10 Things to Take and Do on Your National Park Trip

January 14, 2020

10 Things to Take and Do on Your National Park Trip

National Parks are America's gems. While you're out in nature, exploring and enjoying them, be sure to take and do these 10 things designed to help you stay safe and enjoy your trip. 

In 2016, Matt Rocheleau of The Boston Globe wrote an article about the most common reasons people need to be rescued from America’s National Parks. He highlights data tracked from the National Park Service from the years 2004 to 2014.

  • Men need rescue nearly 53% of the time
  • The most common area for rescue (at 20%) was the mountains, between 5,000 and 15,000 feet
  • Coming in at a close 2nd (15%) were the mountains and foothills below 5,000 feet
  • The most common activity that needed rescue was day hiking and walking, at 42%
  • The top factors that contributed to people needing rescue were fatigue/physical condition at 23% and insufficient info about the area they were in 15%
  • Thankfully, 93% of the people were found within 24 hours.

Don’t be a statistic, prepare for your visit to a National Park by taking these ten items with you and preparing ahead of time.

Bring a First-Aid Kit

Safety is important when you are out in nature. Before you head out to the park, put together a first aid kit, and also have access to a first-aid manual. You’ll feel safer and better able to handle small bumps and bruises with ease.

Prepare for Wild Weather with the Right Clothes

National Parks are wild places, and weather can change rapidly. Temperatures can rise into the 90’s during the day and drop down to the teens at night. Don’t get caught out in the country without warm clothing and blankets.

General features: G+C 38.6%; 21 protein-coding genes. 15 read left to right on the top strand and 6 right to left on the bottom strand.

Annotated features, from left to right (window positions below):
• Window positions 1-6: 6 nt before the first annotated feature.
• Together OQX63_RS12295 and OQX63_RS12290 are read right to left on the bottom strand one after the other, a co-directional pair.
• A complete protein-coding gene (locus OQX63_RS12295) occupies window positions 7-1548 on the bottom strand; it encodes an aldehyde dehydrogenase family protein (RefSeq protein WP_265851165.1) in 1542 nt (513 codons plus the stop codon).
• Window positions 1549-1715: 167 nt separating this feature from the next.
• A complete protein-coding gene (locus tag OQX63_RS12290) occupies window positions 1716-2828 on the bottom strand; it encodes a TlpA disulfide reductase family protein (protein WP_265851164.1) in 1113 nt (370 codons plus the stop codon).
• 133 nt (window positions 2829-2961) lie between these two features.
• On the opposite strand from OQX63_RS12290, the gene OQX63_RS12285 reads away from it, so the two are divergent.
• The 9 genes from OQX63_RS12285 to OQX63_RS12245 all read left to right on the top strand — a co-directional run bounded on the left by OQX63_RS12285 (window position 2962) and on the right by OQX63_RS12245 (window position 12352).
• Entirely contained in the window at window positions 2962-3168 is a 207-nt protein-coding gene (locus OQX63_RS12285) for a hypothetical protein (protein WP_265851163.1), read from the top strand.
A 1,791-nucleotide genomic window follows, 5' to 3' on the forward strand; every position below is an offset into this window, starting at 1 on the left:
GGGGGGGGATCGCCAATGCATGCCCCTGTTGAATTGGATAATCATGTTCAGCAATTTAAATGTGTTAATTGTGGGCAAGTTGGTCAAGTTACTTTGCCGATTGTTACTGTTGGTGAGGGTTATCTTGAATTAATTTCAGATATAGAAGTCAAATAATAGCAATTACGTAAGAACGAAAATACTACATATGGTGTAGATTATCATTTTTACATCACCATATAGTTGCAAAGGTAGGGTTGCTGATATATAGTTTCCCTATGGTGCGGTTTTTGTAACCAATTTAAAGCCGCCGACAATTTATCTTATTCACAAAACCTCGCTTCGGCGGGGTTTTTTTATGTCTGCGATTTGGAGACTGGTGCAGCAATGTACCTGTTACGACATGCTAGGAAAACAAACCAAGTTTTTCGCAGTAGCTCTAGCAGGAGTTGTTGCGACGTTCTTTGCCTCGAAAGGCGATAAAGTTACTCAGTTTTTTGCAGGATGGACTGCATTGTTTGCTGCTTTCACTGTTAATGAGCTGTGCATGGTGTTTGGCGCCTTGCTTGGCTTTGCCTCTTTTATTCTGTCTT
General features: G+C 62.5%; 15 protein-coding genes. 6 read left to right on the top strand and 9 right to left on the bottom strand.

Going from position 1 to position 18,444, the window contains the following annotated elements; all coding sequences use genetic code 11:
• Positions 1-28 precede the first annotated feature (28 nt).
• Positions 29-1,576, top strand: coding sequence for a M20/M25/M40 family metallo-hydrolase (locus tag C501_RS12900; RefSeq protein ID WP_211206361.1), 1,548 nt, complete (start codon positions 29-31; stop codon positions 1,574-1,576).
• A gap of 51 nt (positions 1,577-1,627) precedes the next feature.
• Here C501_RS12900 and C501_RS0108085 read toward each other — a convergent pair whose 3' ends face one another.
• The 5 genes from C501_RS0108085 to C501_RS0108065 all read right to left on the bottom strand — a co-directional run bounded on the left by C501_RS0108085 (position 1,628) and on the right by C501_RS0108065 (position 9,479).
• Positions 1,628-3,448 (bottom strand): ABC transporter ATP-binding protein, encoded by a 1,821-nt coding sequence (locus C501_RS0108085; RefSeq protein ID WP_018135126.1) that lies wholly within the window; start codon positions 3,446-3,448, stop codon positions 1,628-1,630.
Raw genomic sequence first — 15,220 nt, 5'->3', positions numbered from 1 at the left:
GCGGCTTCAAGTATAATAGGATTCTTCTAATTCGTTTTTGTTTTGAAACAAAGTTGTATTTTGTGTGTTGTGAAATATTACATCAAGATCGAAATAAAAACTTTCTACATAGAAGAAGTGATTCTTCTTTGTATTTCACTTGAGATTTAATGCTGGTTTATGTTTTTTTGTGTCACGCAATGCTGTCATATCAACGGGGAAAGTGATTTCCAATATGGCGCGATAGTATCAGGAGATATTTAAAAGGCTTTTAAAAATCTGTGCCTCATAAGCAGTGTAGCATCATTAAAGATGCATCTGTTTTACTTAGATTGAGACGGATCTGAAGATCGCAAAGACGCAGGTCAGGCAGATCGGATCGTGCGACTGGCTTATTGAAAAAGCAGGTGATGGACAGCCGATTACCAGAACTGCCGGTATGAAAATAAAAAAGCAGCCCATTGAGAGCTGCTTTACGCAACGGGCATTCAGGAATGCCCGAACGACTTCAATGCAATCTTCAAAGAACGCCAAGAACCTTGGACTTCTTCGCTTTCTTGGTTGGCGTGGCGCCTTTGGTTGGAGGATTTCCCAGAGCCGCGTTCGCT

Don’t Let Rain Ruin Your Trip

The weather can be volatile in a National Park. Be sure to pack simple ponchos or light rain gear on your trip. They pack lightly and are easy to tuck away. Don’t let a surprise storm ruin your trip!

Water is Life

Carry bottled water for every day trip, even if you think you will not be out in the wilderness for long. There is water available at many campgrounds, so refills will be available.  You’ll need about half a liter of water per hour when doing moderate hiking activities.

Giardia Prevention

If you’ll be out hiking away from drinking water refill stations, then learning to purify your own water is a necessity. Mountain water may look clean but beware of Giardia. It’s a waterborne organism that can’t be seen but can play havoc on your stomach if you have it in the water.

The easiest way to purify water is to use water purification tablets, 8 drops of chlorine, or 20 drops of iodine per gallon.  

Is visiting all of the 62 National Parks on your bucket list? 

The National Parks Bucket Journal. Plan and record your bucket list trip.

Obey the Trails

Always stay on the hiking trails and chose ones that are suitable for your skill and physical abilities. You are more likely to run into wild animals when you are off the path.